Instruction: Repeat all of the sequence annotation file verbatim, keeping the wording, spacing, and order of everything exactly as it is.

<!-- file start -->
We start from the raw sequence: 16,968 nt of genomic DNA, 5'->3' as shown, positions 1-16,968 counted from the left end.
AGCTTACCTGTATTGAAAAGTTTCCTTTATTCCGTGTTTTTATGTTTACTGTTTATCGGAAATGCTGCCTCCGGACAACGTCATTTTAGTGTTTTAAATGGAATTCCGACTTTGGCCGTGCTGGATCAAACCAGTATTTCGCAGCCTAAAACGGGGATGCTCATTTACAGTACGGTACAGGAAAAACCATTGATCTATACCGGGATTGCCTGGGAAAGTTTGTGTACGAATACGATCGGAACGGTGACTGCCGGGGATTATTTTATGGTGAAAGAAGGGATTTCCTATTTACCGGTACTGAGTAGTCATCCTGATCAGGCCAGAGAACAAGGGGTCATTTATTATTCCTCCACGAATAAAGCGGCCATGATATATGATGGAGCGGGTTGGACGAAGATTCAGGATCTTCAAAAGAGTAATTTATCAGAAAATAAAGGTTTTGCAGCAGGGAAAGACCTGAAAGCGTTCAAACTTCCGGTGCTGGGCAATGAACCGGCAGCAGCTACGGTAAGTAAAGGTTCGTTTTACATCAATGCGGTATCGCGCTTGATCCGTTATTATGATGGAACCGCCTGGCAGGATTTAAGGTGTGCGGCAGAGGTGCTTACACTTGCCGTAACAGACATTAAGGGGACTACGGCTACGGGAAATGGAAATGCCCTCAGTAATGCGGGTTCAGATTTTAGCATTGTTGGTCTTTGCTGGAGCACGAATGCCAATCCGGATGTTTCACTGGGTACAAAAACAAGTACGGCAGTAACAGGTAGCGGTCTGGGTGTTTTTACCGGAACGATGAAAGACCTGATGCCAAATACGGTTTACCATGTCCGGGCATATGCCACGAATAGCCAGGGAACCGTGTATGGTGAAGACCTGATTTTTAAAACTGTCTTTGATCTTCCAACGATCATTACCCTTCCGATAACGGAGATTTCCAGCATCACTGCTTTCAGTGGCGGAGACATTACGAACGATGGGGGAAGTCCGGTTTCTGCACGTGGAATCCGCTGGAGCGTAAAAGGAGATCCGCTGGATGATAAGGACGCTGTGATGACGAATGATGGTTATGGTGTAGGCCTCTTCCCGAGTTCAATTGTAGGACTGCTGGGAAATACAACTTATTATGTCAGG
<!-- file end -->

We start from the raw sequence: 16,968 nt of genomic DNA, 5'->3' as shown, positions 1-16,968 counted from the left end.
AGCTTACCTGTATTGAAAAGTTTCCTTTATTCCGTGTTTTTATGTTTACTGTTTATCGGAAATGCTGCCTCCGGACAACGTCATTTTAGTGTTTTAAATGGAATTCCGACTTTGGCCGTGCTGGATCAAACCAGTATTTCGCAGCCTAAAACGGGGATGCTCATTTACAGTACGGTACAGGAAAAACCATTGATCTATACCGGGATTGCCTGGGAAAGTTTGTGTACGAATACGATCGGAACGGTGACTGCCGGGGATTATTTTATGGTGAAAGAAGGGATTTCCTATTTACCGGTACTGAGTAGTCATCCTGATCAGGCCAGAGAACAAGGGGTCATTTATTATTCCTCCACGAATAAAGCGGCCATGATATATGATGGAGCGGGTTGGACGAAGATTCAGGATCTTCAAAAGAGTAATTTATCAGAAAATAAAGGTTTTGCAGCAGGGAAAGACCTGAAAGCGTTCAAACTTCCGGTGCTGGGCAATGAACCGGCAGCAGCTACGGTAAGTAAAGGTTCGTTTTACATCAATGCGGTATCGCGCTTGATCCGTTATTATGATGGAACCGCCTGGCAGGATTTAAGGTGTGCGGCAGAGGTGCTTACACTTGCCGTAACAGACATTAAGGGGACTACGGCTACGGGAAATGGAAATGCCCTCAGTAATGCGGGTTCAGATTTTAGCATTGTTGGTCTTTGCTGGAGCACGAATGCCAATCCGGATGTTTCACTGGGTACAAAAACAAGTACGGCAGTAACAGGTAGCGGTCTGGGTGTTTTTACCGGAACGATGAAAGACCTGATGCCAAATACGGTTTACCATGTCCGGGCATATGCCACGAATAGCCAGGGAACCGTGTATGGTGAAGACCTGATTTTTAAAACTGTCTTTGATCTTCCAACGATCATTACCCTTCCGATAACGGAGATTTCCAGCATCACTGCTTTCAGTGGCGGAGACATTACGAACGATGGGGGAAGTCCGGTTTCTGCACGTGGAATCCGCTGGAGCGTAAAAGGAGATCCGCTGGATGATAAGGACGCTGTGATGACGAATGATGGTTATGGTGTAGGCCTCTTCCCGAGTTCAATTGTAGGACTGCTGGGAAATACAACTTATTATGTCAGG